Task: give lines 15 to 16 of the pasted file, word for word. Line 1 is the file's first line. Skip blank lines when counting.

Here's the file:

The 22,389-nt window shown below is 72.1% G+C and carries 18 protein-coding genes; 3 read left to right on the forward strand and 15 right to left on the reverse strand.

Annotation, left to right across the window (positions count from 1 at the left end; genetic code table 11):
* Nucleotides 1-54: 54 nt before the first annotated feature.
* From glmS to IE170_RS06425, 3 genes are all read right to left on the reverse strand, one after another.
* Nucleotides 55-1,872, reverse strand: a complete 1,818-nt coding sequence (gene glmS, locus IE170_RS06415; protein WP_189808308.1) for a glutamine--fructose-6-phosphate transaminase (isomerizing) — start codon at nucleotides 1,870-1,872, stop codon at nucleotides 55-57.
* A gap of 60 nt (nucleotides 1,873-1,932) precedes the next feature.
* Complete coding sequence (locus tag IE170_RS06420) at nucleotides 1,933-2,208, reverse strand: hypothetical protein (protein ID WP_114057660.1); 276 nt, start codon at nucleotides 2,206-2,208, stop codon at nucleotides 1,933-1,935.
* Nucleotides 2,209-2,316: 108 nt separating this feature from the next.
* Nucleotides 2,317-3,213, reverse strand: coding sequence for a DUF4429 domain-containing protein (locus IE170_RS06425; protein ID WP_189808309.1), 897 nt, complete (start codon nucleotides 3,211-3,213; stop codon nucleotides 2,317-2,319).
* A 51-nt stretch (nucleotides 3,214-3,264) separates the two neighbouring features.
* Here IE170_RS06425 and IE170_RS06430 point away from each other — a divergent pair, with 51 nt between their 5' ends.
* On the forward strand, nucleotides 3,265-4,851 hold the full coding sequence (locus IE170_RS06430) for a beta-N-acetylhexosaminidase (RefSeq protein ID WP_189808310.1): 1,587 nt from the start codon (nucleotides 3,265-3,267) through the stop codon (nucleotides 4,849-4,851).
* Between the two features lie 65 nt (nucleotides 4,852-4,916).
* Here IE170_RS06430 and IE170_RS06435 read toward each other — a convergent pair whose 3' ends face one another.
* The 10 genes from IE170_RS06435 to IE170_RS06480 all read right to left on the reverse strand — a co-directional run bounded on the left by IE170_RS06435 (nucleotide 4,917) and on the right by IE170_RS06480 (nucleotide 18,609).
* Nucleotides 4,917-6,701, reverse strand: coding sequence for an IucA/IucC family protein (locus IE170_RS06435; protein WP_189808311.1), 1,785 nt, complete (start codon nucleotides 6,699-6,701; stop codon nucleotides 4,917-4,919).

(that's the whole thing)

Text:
* The 10 genes from IE170_RS06435 to IE170_RS06480 all read right to left on the reverse strand — a co-directional run bounded on the left by IE170_RS06435 (nucleotide 4,917) and on the right by IE170_RS06480 (nucleotide 18,609).
* Nucleotides 4,917-6,701, reverse strand: coding sequence for an IucA/IucC family protein (locus IE170_RS06435; protein WP_189808311.1), 1,785 nt, complete (start codon nucleotides 6,699-6,701; stop codon nucleotides 4,917-4,919).